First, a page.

Thursday, September 25, 2008

Shrink the size of the VMWare guest desktop icons

I use VMWare on a daily basis to debug basis.   While my host OS is run with two monitors set at their highest resolution, I typically run the guest OS at 800x600.  This way, the guest OS only occupies part of one of the host monitors making it easy to drag and drop files from the host onto the guest desktop.

As a result of all this dragging and dropping from the host, the desktop of my guest OS is typically littered with icons for test applications, utilities etc.  Unfortunately, with a Windows Vista guest the icons can be rather large and rapidly fill the available area.

Recently, there was a post on The Old New Thing blog that provided a solution to my problem.    The post describes two ways to change the size of the desktop icons on Windows Vista:

  • Click on the desktop, then hold the Control key while rotating the mouse wheel.
  • Right-click on the desktop and choose an icon size from the View menu.

For Windows Vista guests, at least, I can just scroll down the size of the icons to a size appropriate to an 800x600 desktop.  Problem solved!

Wednesday, September 17, 2008

VMWare Shared Folders and Sysinternals FileMon

I use VMWare on a daily basis to develop, test and debug.  I also use tools from the Sysinterals suite on nearly a daily basis.  Today, I ran into a gotcha with respect to VMWare shared folders and Sysinternals Filemon.

If you open a file using the shared folders UNC path (as describe here) FileMon won't see the file operations.  Fortunately, the more recently updated Sysinternals Process Monitor behaves as expected.

Tuesday, September 16, 2008

Sysinternals Live is Live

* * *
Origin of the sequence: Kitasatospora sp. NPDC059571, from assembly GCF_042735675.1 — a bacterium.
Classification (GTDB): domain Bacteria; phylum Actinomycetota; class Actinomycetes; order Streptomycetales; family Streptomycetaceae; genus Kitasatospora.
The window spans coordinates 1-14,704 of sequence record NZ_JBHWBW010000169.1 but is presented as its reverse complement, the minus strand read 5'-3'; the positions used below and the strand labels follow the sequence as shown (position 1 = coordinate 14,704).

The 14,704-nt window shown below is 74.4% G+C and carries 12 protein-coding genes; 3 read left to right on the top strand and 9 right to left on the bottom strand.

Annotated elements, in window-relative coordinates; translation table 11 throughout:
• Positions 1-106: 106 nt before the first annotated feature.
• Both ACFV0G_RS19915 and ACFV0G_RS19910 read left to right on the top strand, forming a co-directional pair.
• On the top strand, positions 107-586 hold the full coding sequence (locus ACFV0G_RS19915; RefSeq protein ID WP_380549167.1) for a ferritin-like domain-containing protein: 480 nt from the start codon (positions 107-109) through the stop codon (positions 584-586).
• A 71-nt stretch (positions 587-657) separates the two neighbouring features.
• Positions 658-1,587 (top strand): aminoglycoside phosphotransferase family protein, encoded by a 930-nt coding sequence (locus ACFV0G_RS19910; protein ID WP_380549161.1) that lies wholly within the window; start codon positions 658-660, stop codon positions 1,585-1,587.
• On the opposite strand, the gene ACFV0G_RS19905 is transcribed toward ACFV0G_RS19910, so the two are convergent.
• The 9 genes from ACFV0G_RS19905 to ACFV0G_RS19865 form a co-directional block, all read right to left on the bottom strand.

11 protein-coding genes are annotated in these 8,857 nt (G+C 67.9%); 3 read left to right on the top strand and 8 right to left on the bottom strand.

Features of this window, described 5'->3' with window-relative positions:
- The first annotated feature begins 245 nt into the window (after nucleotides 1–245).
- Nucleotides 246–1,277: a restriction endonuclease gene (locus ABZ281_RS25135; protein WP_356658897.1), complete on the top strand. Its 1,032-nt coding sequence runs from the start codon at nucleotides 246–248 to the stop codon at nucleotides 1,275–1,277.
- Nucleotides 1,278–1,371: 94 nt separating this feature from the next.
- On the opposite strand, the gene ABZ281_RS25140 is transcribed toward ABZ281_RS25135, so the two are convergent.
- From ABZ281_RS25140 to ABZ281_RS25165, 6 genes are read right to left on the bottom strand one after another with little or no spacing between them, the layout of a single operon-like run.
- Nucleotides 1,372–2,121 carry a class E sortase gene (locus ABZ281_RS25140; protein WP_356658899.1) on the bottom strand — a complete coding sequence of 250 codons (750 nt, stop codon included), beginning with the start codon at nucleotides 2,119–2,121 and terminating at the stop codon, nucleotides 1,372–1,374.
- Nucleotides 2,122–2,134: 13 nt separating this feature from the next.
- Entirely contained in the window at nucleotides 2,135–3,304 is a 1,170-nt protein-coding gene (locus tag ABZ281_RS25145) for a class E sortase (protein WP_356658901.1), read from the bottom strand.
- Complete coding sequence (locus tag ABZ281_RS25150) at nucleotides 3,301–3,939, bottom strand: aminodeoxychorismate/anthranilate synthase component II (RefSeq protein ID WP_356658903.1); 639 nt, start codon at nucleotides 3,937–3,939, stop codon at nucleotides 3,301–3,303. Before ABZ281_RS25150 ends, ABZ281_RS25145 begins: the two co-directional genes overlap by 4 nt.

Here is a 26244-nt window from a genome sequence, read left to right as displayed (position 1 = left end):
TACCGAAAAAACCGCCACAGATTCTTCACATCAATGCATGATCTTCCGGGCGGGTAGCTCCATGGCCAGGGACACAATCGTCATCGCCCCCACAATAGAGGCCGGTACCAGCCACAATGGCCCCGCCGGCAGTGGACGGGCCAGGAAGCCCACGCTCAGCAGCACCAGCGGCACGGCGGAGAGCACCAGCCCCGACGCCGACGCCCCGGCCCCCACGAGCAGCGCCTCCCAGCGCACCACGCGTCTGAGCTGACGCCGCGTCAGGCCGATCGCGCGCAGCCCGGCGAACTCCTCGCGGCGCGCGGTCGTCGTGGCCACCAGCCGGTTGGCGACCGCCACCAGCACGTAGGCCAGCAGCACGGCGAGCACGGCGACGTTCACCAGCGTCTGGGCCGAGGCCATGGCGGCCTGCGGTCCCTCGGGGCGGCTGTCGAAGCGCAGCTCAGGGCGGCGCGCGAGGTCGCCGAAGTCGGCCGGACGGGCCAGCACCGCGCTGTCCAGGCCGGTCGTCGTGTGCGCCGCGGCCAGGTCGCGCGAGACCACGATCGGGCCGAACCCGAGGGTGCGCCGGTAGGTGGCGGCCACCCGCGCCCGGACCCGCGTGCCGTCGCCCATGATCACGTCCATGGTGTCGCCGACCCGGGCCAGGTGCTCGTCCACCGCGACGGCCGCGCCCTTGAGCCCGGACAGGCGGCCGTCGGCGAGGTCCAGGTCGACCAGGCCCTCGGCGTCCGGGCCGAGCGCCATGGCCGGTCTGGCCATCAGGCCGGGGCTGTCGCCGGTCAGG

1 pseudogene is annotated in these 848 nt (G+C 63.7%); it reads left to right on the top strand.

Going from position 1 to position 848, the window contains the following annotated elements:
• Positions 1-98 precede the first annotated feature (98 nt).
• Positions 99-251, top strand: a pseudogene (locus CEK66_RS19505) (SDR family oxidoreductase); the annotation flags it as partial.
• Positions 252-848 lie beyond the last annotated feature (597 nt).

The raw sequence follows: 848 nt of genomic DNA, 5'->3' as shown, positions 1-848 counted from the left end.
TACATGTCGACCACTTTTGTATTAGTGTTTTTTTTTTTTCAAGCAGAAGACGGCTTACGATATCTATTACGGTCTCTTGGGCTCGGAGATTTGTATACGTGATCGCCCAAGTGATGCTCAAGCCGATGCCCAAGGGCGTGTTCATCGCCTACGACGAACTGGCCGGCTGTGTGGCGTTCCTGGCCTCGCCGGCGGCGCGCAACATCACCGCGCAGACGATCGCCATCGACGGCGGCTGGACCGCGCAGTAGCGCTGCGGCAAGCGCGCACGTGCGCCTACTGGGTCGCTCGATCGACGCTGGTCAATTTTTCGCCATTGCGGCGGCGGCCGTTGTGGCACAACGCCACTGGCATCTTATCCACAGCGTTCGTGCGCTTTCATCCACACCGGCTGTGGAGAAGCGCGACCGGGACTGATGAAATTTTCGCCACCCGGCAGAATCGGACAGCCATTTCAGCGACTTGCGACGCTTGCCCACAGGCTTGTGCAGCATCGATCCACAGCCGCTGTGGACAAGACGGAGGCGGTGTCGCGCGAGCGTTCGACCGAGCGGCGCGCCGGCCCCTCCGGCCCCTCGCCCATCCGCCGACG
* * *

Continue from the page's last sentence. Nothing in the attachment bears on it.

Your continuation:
I have no idea how long this has been available but today when I was updating my Sysinternals suite on my development system I noticed the following on the Sysinternals home page:

Sysinternals Live

Sysinternals Live is a service that enables you to execute Sysinternals tools directly from the Web without hunting for and manually downloading them. Simply enter a tool’s Sysinternals Live path into Windows Explorer or a command prompt as<toolname> or  \\\tools\<toolname>.

You can view the entire Sysinternals Live tools directory in a browser at

This certainly wouldn't be the way one would choose to run ProcMon on a daily basis but in a pinch if you're debugging an issue on a test machine it's certainly useful.

Friday, September 12, 2008

Debugging a Service on Vista with VMWare Virtual Debugger

Note to self about using the VMWare Visual Studio Integrated Virtual Debugger to attach to a service running on a VMWare Vista guest OS --

If you get the message similar to "Failed to attach to process" as below:


Don't forget to do the following in the Vista guest OS:

  1. Turn off firewall
  2. Add logged in user to Administrators group
  3. Disable User Account Control (UAC) by clicking "User Accounts" on the Control Panel, typing "user" in the search box and then clicking "Turn User  Account Control (UAC) on or off".

Fool me once shame on you Vista, fool me twice  shame on me -- I should have written this down the first time!

Thursday, September 11, 2008

Taxonomy of Exceptions

Eric Lippert offers an interesting taxonomy of exceptions:

Fatal exceptions are not your fault, you cannot prevent them, and you cannot sensibly clean up from them.  [...]

Boneheaded exceptions are your own darn fault, you could have prevented them and therefore they are bugs in your code. [...]

Vexing exceptions are the result of unfortunate design decisions.  [...]

And finally, exogenous exceptions [...] are the result of untidy external realities impinging upon your beautiful, crisp program logic.

When I worked on DevPartner Fault Simulator (now unfortunately discontinued) we dealt with understanding these kinds of exceptions both in code Fault Simulator analyzed and in our own code.

As Eric points out,  writing good error handling code is hard in any language, whether you have exception handling or not.  I see far to much code that either simply ignores return values or overly aggressively catches exceptions.  Eric's taxonomy is a useful way to think about how your code should handle (or not) error conditions.

Wednesday, September 10, 2008

Go Large Hadron Collider, Go!

I've got to say, I think today's Google homepage image is awesome!